Susan Whitman-Helfgot: Simon & Schuster Speakers Bureau

Susan Whitman-Helfgot

Author, Organ Donation Advocate, & Science Enthusiast

Susan Whitman-Helfgot is the widow of Joseph Helfgot, a Hollywood movie marketer who died from complications during a heart transplant operation in April of 2009. She was cast into the national spotlight when a Boston Globe reporter uncovered that her husband had been the donor in a historic transplant operation. It was her decision to make this historic donation, which led her to author The Match: Complete Strangers, a Miracle Face Transplant, Two Lives Transformed, the true story of her dramatic decision and the daring surgery that changed medical history—and lives—forever.

A gripping hospital drama and a compelling personal tale, The Match and Whitman-Helfgot’s presentations recount the extraordinary operation that brought Joseph’s face to James Maki, a Vietnam veteran and former heroin addict. She shares for the first time the intimate story behind the headline-making news, as well as the remarkable connections between the two men.

Joseph, a vivacious college professor and Hollywood marketing consultant, grew up in postwar New York City, the son of hardworking grocery store owners who had survived Auschwitz. Smart, passionate, and unique, Joseph charmed everyone he met. True to his nature, Joseph managed to stay upbeat during his twenty year battle with heart disease, but he lost the fight during his long-awaited transplant surgery.

The adopted son of Japanese-American parents who were forced into an internment camp during WWII, James Maki was a smart but troubled child. He never found direction and became hooked on heroin while serving in Vietnam. After returning home one night while high, he fell onto the subway tracks, landing on the electric third rail. His face was essentially burned off, making it impossible for him to eat or speak normally—or go outside without having people stare or even scream.

Whitman-Helfgot shares this emotional tale of how the seemingly disparate lives of Joseph Helfgot and James Maki came to intersect, how she grappled with the difficult decision to donate her husband’s face, and how this choice affected all those involved, from the organ bank employee who had to ask an unthinkable question, to the pioneering Dr. Pomahac, who helped get a grant for future face transplants. Ultimately, this daring surgery did more than heal one man; it turned strangers into a family, now closely bonded with a passionate goal to increase awareness of organ donation.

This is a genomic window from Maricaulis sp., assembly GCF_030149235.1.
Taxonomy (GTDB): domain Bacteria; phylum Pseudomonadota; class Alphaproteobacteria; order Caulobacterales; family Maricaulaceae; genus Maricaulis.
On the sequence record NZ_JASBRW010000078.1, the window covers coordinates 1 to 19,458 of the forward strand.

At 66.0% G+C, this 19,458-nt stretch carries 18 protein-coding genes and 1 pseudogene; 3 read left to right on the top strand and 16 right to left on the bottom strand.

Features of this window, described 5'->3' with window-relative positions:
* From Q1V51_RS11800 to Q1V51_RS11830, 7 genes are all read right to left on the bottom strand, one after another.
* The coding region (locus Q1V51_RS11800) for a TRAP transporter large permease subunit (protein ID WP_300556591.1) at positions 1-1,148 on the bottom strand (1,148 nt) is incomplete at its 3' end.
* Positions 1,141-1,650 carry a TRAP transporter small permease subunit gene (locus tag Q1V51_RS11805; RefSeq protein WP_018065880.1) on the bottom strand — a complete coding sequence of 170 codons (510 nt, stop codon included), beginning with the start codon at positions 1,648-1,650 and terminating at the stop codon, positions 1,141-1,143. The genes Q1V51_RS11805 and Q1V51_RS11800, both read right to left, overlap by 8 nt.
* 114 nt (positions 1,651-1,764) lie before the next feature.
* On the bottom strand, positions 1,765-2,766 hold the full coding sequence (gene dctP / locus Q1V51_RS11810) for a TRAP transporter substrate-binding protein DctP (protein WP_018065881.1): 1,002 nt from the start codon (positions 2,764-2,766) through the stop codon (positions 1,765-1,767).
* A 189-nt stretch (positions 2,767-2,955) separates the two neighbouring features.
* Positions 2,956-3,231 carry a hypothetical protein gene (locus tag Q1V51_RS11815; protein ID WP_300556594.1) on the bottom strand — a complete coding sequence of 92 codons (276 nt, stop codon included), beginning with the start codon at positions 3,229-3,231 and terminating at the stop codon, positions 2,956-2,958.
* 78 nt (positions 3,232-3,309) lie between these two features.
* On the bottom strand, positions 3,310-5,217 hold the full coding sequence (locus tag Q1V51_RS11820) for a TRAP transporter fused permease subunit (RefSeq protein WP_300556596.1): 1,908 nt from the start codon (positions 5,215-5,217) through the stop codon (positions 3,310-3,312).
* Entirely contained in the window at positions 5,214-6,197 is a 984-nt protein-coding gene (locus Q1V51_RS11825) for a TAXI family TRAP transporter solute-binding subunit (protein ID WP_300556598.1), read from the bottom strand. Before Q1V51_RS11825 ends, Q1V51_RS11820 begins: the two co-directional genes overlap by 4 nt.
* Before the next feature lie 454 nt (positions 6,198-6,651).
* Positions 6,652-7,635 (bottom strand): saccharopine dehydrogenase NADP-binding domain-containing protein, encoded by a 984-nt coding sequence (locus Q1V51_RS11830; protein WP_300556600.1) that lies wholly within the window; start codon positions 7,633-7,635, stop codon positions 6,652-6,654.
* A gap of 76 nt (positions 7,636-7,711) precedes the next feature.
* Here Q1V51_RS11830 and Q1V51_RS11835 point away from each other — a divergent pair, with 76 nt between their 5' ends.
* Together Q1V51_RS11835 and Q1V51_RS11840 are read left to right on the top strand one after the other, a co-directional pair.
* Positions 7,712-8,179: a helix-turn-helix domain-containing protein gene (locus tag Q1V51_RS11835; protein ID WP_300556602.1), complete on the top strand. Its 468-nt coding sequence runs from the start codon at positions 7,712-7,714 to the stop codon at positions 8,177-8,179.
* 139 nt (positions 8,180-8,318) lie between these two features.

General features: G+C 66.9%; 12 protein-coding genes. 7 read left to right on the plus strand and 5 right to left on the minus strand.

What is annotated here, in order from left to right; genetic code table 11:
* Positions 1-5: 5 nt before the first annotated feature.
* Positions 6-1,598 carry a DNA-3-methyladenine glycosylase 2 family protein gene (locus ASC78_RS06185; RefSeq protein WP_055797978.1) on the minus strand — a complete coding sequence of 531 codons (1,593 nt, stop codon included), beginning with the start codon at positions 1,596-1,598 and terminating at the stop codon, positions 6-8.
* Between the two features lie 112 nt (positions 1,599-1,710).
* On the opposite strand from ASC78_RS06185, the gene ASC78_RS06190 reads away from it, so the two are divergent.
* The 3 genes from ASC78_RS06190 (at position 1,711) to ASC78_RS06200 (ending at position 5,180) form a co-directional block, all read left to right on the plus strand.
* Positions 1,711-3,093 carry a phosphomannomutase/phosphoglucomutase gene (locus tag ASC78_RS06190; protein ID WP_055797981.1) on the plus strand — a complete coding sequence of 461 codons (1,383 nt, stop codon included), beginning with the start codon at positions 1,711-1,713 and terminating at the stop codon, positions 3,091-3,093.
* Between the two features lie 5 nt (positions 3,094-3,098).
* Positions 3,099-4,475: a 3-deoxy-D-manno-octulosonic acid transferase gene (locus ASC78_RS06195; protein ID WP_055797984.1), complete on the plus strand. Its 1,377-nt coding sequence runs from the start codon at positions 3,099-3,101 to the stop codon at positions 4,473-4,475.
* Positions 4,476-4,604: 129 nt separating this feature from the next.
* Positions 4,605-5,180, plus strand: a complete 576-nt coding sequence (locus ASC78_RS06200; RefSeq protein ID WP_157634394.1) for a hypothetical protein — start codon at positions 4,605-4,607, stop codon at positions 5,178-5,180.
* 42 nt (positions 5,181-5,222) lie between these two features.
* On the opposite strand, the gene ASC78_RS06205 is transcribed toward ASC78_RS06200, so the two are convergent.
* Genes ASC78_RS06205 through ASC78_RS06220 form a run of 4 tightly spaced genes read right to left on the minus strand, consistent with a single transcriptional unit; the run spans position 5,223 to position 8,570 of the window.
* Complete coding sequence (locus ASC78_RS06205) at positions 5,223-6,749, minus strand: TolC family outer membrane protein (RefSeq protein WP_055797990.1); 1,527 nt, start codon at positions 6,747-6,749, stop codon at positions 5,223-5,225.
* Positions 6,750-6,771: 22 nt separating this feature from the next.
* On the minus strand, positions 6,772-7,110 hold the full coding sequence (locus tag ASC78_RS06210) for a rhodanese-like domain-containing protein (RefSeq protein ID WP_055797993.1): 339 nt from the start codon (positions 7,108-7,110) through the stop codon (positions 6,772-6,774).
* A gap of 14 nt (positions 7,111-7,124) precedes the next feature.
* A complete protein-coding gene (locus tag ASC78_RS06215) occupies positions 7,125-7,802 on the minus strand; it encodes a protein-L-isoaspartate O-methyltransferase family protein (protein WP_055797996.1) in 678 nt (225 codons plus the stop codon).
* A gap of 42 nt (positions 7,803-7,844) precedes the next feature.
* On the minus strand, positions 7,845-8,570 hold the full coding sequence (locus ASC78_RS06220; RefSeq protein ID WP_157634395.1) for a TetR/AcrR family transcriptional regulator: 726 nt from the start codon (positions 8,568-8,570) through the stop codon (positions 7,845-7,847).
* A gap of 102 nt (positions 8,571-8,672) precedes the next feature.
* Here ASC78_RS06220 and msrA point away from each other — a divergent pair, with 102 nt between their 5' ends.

In the late 1990s, Whitman-Helfgot, a former insurance company executive, decided to pursue her first love, science, returning to college to study astronomy and biology. She co-founded a charter middle school in Los Angeles while pursuing her studies. Her knowledge of biology coupled with a decade as her husband’s caregiver outside and within hospital walls has given her a unique and valuable perspective and she has become an outspoken advocate for organ donation. She has presented to national medical conferences and testified before the Commonwealth of Massachusetts legislature, and has appeared on television programs including Good Morning America and Dr. Oz.

Whitman-Helfgot established the Joseph H. Helfgot Foundation with funds from the sale of The Match. Projects include Team Heart Rwanda and an ongoing research study about public perceptions concerning face transplantation. The foundation also provides funding support for face transplant medical research.

An avid runner and stargazer, Susan lives with her children and cocker spaniel in a suburb of Boston.

Interested in booking Susan Whitman-Helfgot to speak at your next event?

Contact Simon & Schuster Speakers Bureau.

(866) 248-3049

  • The Match: Complete Strangers, a Miracle Face Transplant, Two Lives Transformed
  • The Precious Gift of Organ Donation
  • Courage for Care Giving and Coping with Grief

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